Margie Weaver was sewing Boy Scout uniforms at a local manufacturing plant when first approached about heading up the Dawson County Senior Center.
Nearly three decades later, Weaver can't imagine doing anything else.
"I feel like my job's not done yet. I still think there's other things we need to do," said Weaver, who has no plans for retirement anytime soon.
That attitude recently won Weaver the honor of 2011 Senior Director of the Year from Legacy Link, the area's Department of Natural Resource's agency on aging.
Weaver learned about the award, which is for the 13-county region, last week when she saw her photo on the front of the Legacy Link newsletter.
"It's unusual for them to choose one of their own that works in an agency they supervise," she said. "It's just a great honor."
Seniors who visit the center on a regular basis were not surprised Weaver received the recognition.
"I think she does a great job, really and truly," Helen Anderson said. "I've never heard nobody say ne'er about Margie. I just love her to death."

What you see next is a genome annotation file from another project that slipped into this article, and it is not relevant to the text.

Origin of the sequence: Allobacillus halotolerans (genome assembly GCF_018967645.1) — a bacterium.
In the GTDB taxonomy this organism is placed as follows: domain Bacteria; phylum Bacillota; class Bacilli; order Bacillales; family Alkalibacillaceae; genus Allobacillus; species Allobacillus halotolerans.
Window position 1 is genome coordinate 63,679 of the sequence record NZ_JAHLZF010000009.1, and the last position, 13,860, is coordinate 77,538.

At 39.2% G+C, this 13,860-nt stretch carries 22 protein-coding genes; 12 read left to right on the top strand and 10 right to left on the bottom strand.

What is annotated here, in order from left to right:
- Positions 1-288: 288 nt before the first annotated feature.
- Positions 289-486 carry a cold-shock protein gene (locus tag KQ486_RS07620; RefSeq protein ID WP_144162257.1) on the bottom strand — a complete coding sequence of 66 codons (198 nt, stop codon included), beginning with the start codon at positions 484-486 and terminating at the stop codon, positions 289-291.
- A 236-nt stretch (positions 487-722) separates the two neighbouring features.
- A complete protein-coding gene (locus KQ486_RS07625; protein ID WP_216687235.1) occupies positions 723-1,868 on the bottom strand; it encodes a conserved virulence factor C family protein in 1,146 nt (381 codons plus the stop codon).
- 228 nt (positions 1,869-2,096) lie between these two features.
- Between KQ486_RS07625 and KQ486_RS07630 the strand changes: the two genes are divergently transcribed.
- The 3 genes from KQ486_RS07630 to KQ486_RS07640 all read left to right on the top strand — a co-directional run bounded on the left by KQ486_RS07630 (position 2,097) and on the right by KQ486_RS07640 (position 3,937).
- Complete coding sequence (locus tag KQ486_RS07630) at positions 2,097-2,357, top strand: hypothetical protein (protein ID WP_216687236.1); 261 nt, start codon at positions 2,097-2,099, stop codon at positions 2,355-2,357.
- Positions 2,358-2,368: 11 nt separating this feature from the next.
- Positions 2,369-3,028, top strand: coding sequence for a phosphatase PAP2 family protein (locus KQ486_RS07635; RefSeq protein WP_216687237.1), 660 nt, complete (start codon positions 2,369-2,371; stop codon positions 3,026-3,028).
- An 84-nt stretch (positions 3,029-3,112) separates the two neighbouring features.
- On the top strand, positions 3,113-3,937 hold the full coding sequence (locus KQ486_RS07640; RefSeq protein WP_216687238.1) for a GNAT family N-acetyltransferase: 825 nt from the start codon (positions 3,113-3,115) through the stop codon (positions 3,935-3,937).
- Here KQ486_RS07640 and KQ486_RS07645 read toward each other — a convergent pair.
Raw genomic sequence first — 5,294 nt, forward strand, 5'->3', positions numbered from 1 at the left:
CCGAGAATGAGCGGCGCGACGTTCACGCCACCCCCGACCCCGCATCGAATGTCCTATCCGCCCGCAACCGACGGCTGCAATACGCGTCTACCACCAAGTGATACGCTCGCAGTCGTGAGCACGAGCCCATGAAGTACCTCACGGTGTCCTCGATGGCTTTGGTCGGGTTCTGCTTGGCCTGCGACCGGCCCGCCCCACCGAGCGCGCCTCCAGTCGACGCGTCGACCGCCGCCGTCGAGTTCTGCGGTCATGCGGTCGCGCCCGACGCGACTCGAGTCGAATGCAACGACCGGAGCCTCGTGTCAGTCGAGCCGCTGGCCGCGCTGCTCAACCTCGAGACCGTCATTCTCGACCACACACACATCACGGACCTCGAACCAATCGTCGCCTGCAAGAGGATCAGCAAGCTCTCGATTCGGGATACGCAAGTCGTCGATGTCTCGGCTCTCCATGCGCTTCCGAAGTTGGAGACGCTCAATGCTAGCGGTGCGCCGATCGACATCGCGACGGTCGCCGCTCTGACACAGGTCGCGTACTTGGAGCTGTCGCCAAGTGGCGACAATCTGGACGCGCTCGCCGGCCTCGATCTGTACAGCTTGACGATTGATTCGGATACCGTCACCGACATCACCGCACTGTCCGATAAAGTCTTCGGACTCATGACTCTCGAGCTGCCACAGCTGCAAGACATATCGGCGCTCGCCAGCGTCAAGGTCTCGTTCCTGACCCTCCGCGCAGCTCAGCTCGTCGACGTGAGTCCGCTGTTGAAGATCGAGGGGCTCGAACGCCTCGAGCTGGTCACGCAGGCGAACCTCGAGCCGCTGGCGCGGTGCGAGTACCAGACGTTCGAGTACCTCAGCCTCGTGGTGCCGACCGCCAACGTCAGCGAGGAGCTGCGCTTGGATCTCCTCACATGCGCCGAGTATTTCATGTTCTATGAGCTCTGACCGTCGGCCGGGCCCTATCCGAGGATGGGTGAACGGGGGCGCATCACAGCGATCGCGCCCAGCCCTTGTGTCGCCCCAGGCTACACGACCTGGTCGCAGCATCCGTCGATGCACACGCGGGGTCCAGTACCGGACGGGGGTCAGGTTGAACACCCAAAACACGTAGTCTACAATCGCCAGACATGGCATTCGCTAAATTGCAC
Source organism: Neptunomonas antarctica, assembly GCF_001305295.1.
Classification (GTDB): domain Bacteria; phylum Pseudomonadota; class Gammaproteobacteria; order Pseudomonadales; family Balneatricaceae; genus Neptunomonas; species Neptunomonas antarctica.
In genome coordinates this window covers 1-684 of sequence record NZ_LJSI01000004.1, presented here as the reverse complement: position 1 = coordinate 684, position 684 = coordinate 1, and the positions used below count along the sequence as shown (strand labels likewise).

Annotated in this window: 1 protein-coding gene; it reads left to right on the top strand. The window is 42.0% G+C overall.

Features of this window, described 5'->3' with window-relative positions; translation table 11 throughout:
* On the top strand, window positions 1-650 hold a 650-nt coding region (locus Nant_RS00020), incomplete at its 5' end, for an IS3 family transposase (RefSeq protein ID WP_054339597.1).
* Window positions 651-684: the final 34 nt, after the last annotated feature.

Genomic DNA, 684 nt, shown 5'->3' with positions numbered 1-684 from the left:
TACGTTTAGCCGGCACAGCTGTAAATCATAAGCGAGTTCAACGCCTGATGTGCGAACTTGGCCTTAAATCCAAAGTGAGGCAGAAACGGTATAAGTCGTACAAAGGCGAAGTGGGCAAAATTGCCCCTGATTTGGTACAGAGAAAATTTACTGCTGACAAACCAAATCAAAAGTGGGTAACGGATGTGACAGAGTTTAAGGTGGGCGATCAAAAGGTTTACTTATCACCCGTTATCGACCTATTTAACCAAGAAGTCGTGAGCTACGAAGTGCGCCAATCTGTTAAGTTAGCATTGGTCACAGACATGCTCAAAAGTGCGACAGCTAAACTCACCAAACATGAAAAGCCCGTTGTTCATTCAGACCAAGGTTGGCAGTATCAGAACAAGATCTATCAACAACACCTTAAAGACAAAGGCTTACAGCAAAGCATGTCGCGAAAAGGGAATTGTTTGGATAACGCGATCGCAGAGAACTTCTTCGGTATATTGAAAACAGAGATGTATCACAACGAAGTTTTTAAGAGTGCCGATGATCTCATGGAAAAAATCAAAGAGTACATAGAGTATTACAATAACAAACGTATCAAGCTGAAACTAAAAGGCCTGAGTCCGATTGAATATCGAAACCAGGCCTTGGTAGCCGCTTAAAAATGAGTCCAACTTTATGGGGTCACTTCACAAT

Louise Smith agreed.
"I think everybody does [love Weaver]," she said.
Then sole Dawson County Commissioner Joe Lane Cox knew Weaver and "how people took to her" when he asked her about taking over as the center's director in 1984.
"At that time, we were having trouble getting people to stay on at the center," Cox said. "I told the director then if they'd let me get somebody, I think I'd be able to get somebody that would stay.
"Margie did and she worked out fine. She's an extraordinary lady."
With Weaver at the helm, the senior center has reached feats she only dreamed of back when it operated from the basement of a now abandoned doctor's office.
"Through a community block grant we were able to build this wonderful building," she said. "And we're able to offer so many programs with help from the county commissioners, who have so much support for our seniors."
County Manager Kevin Tanner said the programs at the center are due to the time, energy and love Weaver puts in.
"As a result of Margie's hard work, our community has seen tremendous improvements in the services we provide our seniors," Tanner said. "It has truly been a pleasure to work beside her."
For Weaver, it's all in a day's work.
"It's a very rewarding day-to-day job," she said. "Very, very few can say that about their job."